Reading the Accidental Feminist

posted in: Books, Women | 0

The Accidental Feminist

Reading a book by someone you know is very different than reading a book by an author whom you have no personal connection with.  You read the book with an insight into the author, eyes from seeing the author in action, and know a little bit of her heart and stories that she displays in her book.

Thanks to Crossway for sending me Courtney Reissig’s new book, The Accidental Feminist and I have loved it and been so praying that the Lord would search my heart while reading this book.  I’ve known Courtney since moving to Louisville in 2007 when we both worked at SBTS, then our husbands were on staff at local churches in Little Rock for about 2 years.  I’ve seen her handle marriage and motherhood with more grace than most people I know. Grace is not saying she does it perfectly, but she understands her need for the Gospel and dishes out the Gospel with such poise.  That is also what comes through in this book.

I’ve taken to doing something my husband does when he reads books: he starts with the last chapter.  So, for this book, I read the first, then the last chapter, then went back to chapter 2.  I think doing that in some books gives the reader such a proper perspective.  She starts with what she aims to do – then in the last chapter declares our need for the Gospel to do any of what she just wrote – and the in the middle pointed us to what godly womanhood in today’s world looks like (in light of our culture and our need for a Savior).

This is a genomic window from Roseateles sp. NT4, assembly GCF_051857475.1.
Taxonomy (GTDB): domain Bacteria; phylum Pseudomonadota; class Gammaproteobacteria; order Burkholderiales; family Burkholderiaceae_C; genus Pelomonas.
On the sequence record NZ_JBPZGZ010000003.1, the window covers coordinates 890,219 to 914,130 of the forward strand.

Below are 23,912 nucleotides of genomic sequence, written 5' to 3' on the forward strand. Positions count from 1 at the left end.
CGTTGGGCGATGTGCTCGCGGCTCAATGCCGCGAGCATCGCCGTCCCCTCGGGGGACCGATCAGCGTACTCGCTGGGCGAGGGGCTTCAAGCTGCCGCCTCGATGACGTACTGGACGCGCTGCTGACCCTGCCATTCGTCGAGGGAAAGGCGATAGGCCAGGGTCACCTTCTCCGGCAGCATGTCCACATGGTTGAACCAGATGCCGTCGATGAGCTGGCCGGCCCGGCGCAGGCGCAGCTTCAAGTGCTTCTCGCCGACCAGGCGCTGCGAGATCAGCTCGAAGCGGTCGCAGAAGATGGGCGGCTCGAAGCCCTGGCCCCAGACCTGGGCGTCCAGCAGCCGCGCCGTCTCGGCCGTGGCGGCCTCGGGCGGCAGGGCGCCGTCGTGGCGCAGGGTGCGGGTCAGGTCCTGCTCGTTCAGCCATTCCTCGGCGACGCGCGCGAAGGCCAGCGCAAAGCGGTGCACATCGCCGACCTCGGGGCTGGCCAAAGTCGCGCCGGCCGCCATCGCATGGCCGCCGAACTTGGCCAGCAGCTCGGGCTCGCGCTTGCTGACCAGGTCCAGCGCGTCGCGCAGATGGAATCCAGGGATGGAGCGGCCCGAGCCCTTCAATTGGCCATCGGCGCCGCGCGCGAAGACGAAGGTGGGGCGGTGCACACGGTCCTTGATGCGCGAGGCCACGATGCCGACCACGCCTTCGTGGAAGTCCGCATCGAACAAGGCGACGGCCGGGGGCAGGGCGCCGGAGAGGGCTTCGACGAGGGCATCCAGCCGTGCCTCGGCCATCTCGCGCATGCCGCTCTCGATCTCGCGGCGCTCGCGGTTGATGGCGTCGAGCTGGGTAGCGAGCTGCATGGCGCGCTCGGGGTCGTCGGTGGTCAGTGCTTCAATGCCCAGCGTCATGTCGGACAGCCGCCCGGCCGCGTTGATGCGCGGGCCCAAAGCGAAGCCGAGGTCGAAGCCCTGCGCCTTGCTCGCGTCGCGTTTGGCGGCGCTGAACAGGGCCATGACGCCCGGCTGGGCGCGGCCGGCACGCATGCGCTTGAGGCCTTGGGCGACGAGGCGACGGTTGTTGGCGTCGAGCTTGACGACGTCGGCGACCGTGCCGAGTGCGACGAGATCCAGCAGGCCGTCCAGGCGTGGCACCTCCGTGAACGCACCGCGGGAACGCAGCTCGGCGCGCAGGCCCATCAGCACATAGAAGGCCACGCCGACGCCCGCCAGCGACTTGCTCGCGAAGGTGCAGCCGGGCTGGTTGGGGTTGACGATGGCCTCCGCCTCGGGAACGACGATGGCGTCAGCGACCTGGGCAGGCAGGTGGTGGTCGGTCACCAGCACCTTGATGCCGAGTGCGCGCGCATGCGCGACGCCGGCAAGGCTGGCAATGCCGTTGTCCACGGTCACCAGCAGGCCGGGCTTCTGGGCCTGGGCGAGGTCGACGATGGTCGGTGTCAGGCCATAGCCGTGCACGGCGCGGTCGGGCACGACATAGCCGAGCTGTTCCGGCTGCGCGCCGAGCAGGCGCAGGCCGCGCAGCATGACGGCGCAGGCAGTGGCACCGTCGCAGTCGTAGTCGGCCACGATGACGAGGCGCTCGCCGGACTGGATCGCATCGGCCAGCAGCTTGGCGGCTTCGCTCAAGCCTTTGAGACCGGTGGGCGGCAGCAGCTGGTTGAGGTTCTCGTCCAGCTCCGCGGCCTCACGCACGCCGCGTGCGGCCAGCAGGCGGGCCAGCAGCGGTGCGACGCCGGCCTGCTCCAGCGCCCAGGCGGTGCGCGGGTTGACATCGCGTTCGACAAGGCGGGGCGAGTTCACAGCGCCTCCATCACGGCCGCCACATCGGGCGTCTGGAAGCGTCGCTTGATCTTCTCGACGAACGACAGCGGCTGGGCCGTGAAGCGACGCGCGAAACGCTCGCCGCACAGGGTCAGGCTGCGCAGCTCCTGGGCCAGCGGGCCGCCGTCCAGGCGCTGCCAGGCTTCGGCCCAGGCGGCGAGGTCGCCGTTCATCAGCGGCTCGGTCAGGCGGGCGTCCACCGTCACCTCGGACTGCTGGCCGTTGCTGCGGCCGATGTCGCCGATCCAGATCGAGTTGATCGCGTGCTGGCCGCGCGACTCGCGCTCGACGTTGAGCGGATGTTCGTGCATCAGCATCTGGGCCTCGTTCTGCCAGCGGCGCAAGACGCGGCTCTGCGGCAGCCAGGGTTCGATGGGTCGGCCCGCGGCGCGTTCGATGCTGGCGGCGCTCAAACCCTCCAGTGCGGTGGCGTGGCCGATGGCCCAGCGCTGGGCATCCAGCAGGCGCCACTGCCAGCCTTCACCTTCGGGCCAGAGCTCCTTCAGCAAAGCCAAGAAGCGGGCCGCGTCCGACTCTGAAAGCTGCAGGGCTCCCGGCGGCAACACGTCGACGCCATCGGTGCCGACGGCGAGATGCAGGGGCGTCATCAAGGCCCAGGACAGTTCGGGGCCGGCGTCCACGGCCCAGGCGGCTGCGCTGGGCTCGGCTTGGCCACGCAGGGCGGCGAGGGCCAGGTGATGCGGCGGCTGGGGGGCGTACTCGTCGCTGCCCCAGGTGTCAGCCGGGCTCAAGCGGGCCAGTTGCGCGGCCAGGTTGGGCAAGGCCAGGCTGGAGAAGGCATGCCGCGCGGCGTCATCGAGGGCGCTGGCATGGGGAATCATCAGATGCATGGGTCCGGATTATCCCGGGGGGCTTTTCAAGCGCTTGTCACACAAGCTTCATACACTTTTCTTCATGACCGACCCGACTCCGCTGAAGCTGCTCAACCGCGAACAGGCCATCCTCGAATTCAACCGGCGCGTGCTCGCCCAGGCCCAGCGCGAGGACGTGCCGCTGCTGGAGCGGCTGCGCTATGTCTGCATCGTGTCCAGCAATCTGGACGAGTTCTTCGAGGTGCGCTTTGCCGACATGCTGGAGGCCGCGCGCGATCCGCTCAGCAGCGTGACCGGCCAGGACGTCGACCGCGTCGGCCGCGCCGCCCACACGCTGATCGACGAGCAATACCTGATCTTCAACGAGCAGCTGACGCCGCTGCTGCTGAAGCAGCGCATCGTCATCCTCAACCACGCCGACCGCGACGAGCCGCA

What I think Courtney does better than most authors who are seeking to write a womanhood book – is she taps into whatever stage of life you are in.  I think its because she realizes two things: she has struggled with biblical womanhood and God’s ideal plan for it in singleness, marriage, and motherhood (and infertility and miscarriages), and also she knows that she is writing to a wide audience and many women in different stages need the truth of God’s word for their lives right now.

In every chapter she gives practical and theological and cultural implications for what biblical womanhood looks like.  She focuses in on relationships, church life, home life, work life, our relationship with our physical bodies,

I loved how she did end it.  Talking about restoration.  As Eve, the first woman, was called by her husband the mother of all living (before her kids were born), there is something restorative and life giving about being a woman.  This world needs so much restoration.  And ultimately we are not the ones that give restoration – but we, uniquely designed by God as women who bear his image, can bring life and restoration and healing to this world.

Court – thank you for your personal insights and your living out such a beautiful picture of grace to your boys, husband, church family, and readers.